The Sox took to the road and at Jacobs Field, On April 22nd, Garciaparra went 4 for 4, in an 8-2 rout of the Indians, hitting the first pitch of the game for a home run and barely slowing down thereafter. Nomar doubled, singled twice, drove in two runs and scored three. He also walked, putting him on base all five times he came to the plate, stole a base, and scored on a dash to the plate after a sacrifice fly. Garciaparra was batting .457 (16 for 35) during an eight-game hitting streak, raising his overall average to .349. In that stretch, he had four doubles, a triple, two home runs, nine runs, six RBIs, and three stolen bases.

Then Nomar propelled the team to a 2-1 win, with a 12th inning home run in Baltimore on April 24th.  Back home on April 30th, both Nomar and Mo Vaughn led a brutal Sox attack  on the Angels.

 

The Sox lost 14 of 17 games during the first three weeks of May.  Few players other than Vaughn and Garciaparra were hitting well.  On May 17th, in Minnesota, Tom Gordon shutout the Twins 4-0, and on May 22nd, the last-place Red Sox exploded for 19 hits, in an 8-2 victory that put a chill on the weekday afternoon crowd in New York. Gordon cruised for the second straight outing and got plenty of help: five hits by Wil Cordero and a three-run homer from Mike Stanley. Mo Vaughn launched one into the third deck at Yankee Stadium.

At Fenway on May 26th the Sox brought back some of the "Magic" when Tim Naehring smacked a double off the left field wall in the 9th inning, to score Wil Cordero and Jeff Frye, giving the Sox a 3-2 walk-off.

Vaughn had perhaps his best day ever in a Boston uniform on May 30th against the Yankees at Fenway Park.  In five plate appearances, he was perfect. He singled off the wall, homered into the Red Sox bullpen, homered to left-center, walked, and homered into the Red Sox bullpen again, as the Sox beat the Yankees 10 to 4.  However the Red Sox remained in last place.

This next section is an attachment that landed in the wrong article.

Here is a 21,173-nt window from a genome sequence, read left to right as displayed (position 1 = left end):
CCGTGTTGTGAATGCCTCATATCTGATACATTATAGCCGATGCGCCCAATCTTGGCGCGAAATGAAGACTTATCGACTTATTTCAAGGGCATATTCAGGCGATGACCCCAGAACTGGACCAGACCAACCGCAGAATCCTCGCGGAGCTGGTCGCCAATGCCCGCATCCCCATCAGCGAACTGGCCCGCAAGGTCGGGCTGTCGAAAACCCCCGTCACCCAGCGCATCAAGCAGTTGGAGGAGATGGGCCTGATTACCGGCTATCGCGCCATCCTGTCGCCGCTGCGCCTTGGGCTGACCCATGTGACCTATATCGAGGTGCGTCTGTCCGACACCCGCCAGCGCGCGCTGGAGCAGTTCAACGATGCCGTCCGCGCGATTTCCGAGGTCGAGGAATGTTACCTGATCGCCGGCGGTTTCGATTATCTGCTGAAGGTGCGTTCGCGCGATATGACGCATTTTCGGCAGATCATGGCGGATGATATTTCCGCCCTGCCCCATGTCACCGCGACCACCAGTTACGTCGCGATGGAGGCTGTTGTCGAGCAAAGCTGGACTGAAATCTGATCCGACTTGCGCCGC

June started off with a string of losses to the Yankees, Brewers and Indians.  But on June 8th, the team, led by Nomar and Troy O'Leary, put it all together for a 12-6 win over the Indians.  After going 6 for 7 with two home runs and four runs batted in, Mo Vaughn very well could have been muttering to himself after the Red Sox were swept by the Orioles, 7-2 and 4-2, in a doubleheader on June 10th, at Fenway Park.  After the double loss, for the next two weeks, the Sox got hot, winning 11 of 14 games played.

Led by Reggie Jefferson at the plate and Tom Gordon tossing a complete game, the Sox pounded the Orioles, 10-1, on June 11th.  In Detroit on June 22nd, Gordon again pitched a gem, beating the Tigers 2 to 1.

The season turned tabloid in June, when Wil Cordero, uncomfortable in the outfield and not hitting, was arrested for assaulting his wife. The Sox reluctantly bowed to community pressure and kept him out of the lineup for nearly two weeks. They brought him back and benched him again, when his wife made more allegations and Cordero laughed his way through an ESPN interview. Then Mo Vaughn had arthroscopic knee surgery and was also absent from the lineup.

The Sox then went up to Toronto and swept the Blue Jays.  On June 23rd they squeaked out a 7-6 win.  On June 24th, led by Nomar's four hits, the Sox won 9-6.  And finally on June 25th, in an exciting slugfest, the Sox emerged victorious, 13-12, with Nomar going 3 for 4.

 

NOMAR & MO VAUGHN

As July started, the Sox lost 7 of 10 and found themselves 18 games out of first. The Sox quickly went from bad to worse. Roger Clemens made his Fenway reappearance in a Toronto uniform on July 12th and struck out 16 men.

The Tigers came to Fenway Park on July 14th and the Sox unloaded their frustrations, scoring 18 runs on 21 hits, in a lopsided 18-4 win.